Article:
I have to admit your post title about the "science jock and his pet dog" caught my attention. Although you are evidently taking exception to TheNaturalist, I can't figure out how you knew he had a pet dog, and since I'm a "science jock", and my avatar has a picture of my pet dog, well... Anyway, caught my attention whether you meant to or not.
I don't have much to say, given the vitriol of your responses to TheNat. However, I'd like to ask you about this statement:
Thats what natural scientist believe... and I really consider them to be a pain in the ass, since they are selfish pointless debaters.
I thought all modern scientists were "natural scientists". I've never seen the term used as an epithet before, tho'. I've also never seen the differentiation you make between them and "evolutionists" (unless you're making some subtle distinction that is beyond me). Could you possibly elaborate on your meaning? For instance, is there a different kind of scientist other than "natural"? Are there scientists of your knowledge or acquaintance that study something other than nature? What is the difference between "evolutionist" and "scientist" (natural or otherwise)?
Wow! Ididnt mean you, although I probably should have given out a survey saying, "Who is a science jock and has a pet dog?". What kind of breed is that?
Heh. Probably not necesary - it was just an odd coincedence. I figured (based on the posts) that you weren't referring to me particularly.
According to the breeder, she's a full-blood golden retriever with a fairly long pedigree, including a few champions. However, from both her looks and her behavior, I find that hard to believe: there's GOT to be some Irish Setter in the woodpile somewhere. Regardless, she's definitely my best friend. :D
I just believe some Evolutionist are more open minded to what other people believe, then that of a Natural scientist. It's just only how I observe them, nothing more.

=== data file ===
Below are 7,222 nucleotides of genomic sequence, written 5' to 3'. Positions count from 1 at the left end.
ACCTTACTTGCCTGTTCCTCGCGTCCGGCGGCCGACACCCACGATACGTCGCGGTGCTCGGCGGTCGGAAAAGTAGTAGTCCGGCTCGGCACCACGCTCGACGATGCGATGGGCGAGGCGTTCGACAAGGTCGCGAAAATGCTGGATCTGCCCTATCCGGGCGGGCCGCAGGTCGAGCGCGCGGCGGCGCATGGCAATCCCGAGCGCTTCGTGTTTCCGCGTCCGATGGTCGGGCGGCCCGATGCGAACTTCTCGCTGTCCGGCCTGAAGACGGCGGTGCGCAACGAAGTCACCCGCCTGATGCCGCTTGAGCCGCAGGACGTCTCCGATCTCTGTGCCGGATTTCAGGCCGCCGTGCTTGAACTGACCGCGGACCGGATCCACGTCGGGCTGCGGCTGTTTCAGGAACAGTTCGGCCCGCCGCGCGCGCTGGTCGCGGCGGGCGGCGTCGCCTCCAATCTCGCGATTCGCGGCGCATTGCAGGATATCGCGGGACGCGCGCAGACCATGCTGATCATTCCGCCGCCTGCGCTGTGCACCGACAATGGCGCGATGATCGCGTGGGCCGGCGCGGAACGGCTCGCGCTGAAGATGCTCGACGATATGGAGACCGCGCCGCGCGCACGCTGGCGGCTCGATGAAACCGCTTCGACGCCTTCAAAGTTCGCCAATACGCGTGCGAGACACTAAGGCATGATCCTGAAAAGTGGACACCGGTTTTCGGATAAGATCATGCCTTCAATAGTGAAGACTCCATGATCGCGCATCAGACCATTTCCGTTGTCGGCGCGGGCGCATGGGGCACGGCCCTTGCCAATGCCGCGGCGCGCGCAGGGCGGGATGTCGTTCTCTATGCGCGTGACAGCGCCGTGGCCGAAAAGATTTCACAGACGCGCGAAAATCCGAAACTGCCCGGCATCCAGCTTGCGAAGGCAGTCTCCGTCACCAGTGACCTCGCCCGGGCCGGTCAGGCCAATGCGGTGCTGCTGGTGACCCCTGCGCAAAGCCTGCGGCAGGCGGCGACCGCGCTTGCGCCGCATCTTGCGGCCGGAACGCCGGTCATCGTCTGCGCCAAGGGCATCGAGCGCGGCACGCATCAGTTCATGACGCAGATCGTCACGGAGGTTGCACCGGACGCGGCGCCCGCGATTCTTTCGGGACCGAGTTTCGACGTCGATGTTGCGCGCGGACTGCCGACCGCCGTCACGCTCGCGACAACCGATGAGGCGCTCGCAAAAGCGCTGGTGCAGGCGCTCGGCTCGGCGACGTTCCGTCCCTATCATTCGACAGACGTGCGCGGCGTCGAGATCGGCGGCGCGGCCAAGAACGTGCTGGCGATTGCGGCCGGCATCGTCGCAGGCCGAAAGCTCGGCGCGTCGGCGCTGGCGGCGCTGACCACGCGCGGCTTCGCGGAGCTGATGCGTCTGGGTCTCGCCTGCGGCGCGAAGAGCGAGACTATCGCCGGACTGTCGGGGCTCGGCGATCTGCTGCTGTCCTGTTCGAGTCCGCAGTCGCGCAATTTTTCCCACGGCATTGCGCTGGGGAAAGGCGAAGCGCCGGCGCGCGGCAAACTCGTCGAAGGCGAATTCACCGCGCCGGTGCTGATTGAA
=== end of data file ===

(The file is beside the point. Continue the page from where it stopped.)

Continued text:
Thanks for the link. Unfortunately, it didn't appear to answer my question. Maybe you could highlight the part that does (I freely admit I can miss stuff sometimes). Given the fact that I am both an "evolutionist" - in the sense that I accept evolution as the best current explanation for the diversity of life - and a "scientist" - in the sense that I "do science" for a living - I'm still not seeing the contrast.
I can see that there is a difference between "natural theology" (as practiced throughout most of the 18th and 19th Centuries), and "natural science" as currently practiced, but again I'm missing something. Natural science means to me "the study of the natural world". I guess it would exclude the supernatural by definition, but if that's the only issue I don't see the problem. After all, God (or whatever your particular conception relates to that term), isn't really evident in nature. You could probably argue that some conceptions of god (speaking generically) are compatible with the study of nature, but then you're moving over to deism (god the initial artificer) or even pantheism (nature IS god).
Obviously, this ain't the thread to go into depth on those issues. I don't want to get "purpled" :D .